In 1757 he presented a telescope to the king, so accurately driven by clockwork that it would follow a star all night long.
It consists of a smoked cylinder revolving by means of clockwork at a known speed, and a style or pen which inscribes its surface by scratching or brushing away the lampblack.
In the actual instrument, the paper diagram is mounted upon a drum caused by clockwork to revolve uniformly, and is ruled with vertical hour lines, and horizontal quantity lines representing gallons per hour.
Cassini, moreover, set up an altazimuth in 1678, and employed from about 1682 a " parallactic machine," provided with clockwork to enable it to follow the diurnal motion.
In February 1884 there was a plot to blow up four London railway stations by means of clockwork infernal machines containing dynamite, brought from America.
He continued his scientific correspondence with unbroken interest and undiminished logical acumen.
Tik-tok moved by clockwork, and was made all of burnished copper.
The instrument consists of two cams, the form of which regulates the components of the curbed signal, one cam being for the dot element and the other for the dash element, which by their sequence give the letter signals; these cams, by means of clutches controlled by the relay, are mechanically rotated by clockwork, the speed of rotation being approximately adjusted to the rate of transmission of a single element, so that the requisite number of consecutive elements is transmitted corresponding to the duration of contact of the relay arm with the side controlling that particular element.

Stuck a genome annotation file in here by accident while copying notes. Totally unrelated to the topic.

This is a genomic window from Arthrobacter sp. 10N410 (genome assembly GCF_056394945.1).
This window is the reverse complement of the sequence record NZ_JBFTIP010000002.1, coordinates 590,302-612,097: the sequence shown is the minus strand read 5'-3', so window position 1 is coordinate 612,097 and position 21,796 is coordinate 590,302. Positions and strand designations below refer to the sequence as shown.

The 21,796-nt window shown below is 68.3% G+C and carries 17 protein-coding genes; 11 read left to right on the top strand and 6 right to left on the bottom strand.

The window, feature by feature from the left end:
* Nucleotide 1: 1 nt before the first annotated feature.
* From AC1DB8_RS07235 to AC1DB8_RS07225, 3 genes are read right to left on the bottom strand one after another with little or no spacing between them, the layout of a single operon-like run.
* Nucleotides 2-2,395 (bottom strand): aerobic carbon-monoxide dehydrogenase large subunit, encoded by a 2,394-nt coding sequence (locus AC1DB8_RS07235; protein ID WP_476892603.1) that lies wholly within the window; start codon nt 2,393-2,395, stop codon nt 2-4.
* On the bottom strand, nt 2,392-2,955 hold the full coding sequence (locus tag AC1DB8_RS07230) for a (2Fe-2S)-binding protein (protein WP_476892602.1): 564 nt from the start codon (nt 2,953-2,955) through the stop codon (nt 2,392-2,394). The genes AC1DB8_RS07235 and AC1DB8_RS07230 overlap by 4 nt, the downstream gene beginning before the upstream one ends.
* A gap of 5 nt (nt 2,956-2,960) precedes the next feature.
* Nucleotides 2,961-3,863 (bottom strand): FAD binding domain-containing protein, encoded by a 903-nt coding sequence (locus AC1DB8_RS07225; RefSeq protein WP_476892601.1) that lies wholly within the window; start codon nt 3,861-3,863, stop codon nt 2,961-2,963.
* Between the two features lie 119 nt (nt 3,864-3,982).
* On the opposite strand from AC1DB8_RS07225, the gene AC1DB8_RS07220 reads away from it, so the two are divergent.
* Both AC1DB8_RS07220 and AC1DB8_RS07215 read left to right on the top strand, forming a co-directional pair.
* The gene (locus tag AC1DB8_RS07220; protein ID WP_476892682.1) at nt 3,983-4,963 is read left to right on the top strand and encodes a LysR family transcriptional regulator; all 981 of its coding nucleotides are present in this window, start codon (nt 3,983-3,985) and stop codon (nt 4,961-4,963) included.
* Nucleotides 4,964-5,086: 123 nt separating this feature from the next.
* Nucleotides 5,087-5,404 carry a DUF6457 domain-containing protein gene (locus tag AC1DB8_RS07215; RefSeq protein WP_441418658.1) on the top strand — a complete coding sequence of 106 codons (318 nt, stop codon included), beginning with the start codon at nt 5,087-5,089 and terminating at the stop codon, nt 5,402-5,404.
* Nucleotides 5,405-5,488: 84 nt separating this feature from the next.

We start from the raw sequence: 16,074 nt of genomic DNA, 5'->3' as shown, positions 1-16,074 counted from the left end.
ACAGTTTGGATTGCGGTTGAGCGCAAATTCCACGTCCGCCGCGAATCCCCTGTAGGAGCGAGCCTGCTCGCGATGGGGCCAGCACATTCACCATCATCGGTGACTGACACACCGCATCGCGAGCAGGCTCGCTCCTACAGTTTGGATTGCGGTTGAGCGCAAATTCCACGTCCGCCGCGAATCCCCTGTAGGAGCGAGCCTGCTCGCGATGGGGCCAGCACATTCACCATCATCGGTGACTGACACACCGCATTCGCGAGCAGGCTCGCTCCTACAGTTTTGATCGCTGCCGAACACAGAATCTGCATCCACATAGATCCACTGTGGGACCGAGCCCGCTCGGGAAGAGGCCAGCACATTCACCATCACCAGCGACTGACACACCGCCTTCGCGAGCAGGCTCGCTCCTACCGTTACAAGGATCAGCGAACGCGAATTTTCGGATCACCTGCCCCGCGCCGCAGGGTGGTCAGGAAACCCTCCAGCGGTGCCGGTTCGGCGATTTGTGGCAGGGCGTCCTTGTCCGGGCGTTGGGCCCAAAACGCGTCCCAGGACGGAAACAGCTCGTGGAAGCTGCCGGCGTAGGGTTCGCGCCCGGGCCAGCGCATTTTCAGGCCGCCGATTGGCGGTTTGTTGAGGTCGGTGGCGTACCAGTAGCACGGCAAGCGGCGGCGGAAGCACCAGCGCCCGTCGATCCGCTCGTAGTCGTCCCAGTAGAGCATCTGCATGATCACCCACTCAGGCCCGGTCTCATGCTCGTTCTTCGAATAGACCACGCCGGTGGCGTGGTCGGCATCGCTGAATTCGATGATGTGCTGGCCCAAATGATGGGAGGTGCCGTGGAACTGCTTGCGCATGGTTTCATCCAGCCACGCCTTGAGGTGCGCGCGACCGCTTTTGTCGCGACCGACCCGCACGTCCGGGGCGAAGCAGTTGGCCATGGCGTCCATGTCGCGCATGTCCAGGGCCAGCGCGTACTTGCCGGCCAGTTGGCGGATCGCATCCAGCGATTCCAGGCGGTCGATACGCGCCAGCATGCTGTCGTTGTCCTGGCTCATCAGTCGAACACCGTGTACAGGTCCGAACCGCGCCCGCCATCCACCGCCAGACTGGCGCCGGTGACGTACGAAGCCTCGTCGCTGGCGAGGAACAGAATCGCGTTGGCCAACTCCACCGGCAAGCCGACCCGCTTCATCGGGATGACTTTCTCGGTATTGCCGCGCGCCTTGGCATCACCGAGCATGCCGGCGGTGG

Lodge, Muirhead and Robinson also devised a self-restoring coherer as follows: 3 - A small steel wheel with a sharp edge was kept rotating by clockwork so that its edge continually cut through a globule of mercury covered with paraffin oil.
By an invention probably due to Humfray Cole and published in 1 578 by William Bourne in his Inventions and Devices, it was proposed to register a ship's speed by means of a "little small close boat," with a wheel, or wheels, and an axle-tree to turn clockwork in the little boat, with dials and pointers indicating fathoms, leagues, scores of leagues and hundreds of leagues.
Of an olive-green above, deeply tinted in some parts with black and in others lightened by yellow, and beneath of a yellowish-white again marked with black, the male of this species has at least a becoming if not a brilliant garb, and possesses a song that is not unmelodious, though the resemblance of some of its notes to the running-down of a piece of clockwork is more remarkable than pleasing.
Bessel's practice was to unclamp in declination, lower and read off the head, and then restore the telescope to its former declination reading, the clockwork meanwhile following the stars in right ascension.
The axis F of the instrument is set at an angle equal to the latitude of the place of observation and in the meridian by means of the screw K, and rotated by clockwork contained in the barrel H.
Further, by causing the hour circle, and with it the polar axis, to rotate by clockwork or some equivalent mechanical contrivance, at the same angular velocity as the earth on its axis, but in the opposite direction, the telescope will, apart from the effects of refraction, automatically follow a star from rising to setting.